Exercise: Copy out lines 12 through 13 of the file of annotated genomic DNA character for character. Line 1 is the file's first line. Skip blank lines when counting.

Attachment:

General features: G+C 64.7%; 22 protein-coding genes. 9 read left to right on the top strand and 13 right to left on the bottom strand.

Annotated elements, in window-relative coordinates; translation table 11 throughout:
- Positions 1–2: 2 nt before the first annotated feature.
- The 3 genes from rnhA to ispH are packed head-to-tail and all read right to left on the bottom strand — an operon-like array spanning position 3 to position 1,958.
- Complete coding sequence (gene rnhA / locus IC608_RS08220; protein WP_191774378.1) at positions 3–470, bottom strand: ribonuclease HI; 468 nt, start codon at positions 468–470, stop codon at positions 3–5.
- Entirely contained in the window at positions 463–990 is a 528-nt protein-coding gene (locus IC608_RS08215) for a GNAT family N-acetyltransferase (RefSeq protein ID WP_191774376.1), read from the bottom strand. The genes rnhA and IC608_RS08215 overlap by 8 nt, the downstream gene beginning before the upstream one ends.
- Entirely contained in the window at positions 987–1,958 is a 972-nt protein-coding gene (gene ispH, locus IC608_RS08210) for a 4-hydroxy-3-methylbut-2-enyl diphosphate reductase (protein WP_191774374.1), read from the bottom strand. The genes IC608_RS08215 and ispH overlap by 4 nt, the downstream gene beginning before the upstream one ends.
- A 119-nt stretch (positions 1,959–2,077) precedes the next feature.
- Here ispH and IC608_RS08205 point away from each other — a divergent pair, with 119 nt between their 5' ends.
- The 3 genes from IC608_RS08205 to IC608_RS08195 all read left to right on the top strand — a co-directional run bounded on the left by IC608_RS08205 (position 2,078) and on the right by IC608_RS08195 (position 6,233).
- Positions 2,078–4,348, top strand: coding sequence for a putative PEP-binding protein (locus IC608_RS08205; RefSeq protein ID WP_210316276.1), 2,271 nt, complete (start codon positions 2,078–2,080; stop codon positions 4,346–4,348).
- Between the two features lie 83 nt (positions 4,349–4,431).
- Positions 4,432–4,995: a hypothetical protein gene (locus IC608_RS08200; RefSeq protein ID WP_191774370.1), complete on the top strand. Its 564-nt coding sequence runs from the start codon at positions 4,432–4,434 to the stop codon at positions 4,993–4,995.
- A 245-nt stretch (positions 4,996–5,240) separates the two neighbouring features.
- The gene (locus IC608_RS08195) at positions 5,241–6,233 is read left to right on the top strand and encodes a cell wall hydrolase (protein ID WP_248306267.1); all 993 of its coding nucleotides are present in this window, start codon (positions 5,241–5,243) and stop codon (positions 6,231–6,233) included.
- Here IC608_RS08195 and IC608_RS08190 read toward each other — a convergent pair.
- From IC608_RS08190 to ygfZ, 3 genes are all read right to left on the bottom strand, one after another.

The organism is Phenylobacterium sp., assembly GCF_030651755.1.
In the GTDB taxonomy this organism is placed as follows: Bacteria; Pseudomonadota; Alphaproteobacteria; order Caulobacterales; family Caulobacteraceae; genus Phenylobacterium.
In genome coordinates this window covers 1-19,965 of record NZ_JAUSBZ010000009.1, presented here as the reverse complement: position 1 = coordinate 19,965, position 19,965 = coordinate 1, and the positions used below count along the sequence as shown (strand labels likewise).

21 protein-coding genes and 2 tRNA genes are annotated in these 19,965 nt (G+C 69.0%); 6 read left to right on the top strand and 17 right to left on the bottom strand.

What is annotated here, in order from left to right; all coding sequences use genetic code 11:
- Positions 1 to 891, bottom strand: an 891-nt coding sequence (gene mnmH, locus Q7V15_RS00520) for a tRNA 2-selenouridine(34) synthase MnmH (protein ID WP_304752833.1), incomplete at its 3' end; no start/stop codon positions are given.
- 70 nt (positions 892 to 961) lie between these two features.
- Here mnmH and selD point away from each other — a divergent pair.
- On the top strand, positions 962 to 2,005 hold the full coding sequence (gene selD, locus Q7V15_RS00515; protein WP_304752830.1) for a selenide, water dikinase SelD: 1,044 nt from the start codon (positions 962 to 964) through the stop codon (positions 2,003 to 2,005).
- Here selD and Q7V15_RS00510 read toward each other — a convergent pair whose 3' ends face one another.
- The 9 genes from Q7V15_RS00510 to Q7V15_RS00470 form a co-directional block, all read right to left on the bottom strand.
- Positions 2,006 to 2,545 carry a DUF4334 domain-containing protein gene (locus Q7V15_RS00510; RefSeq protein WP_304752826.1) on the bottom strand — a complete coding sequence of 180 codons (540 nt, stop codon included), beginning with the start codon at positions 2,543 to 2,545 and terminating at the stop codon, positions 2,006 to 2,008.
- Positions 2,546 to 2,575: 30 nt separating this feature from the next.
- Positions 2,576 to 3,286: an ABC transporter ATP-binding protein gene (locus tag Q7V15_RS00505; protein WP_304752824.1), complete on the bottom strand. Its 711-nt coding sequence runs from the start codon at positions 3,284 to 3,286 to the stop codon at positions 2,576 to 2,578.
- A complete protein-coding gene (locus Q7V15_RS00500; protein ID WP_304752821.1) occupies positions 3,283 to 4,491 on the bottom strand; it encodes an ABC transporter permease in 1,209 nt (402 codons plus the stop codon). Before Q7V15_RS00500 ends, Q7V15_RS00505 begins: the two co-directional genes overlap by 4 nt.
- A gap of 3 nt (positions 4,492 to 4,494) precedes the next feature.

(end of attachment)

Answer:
- Between the two features lie 83 nt (positions 4,349–4,431).
- Positions 4,432–4,995: a hypothetical protein gene (locus IC608_RS08200; RefSeq protein ID WP_191774370.1), complete on the top strand. Its 564-nt coding sequence runs from the start codon at positions 4,432–4,434 to the stop codon at positions 4,993–4,995.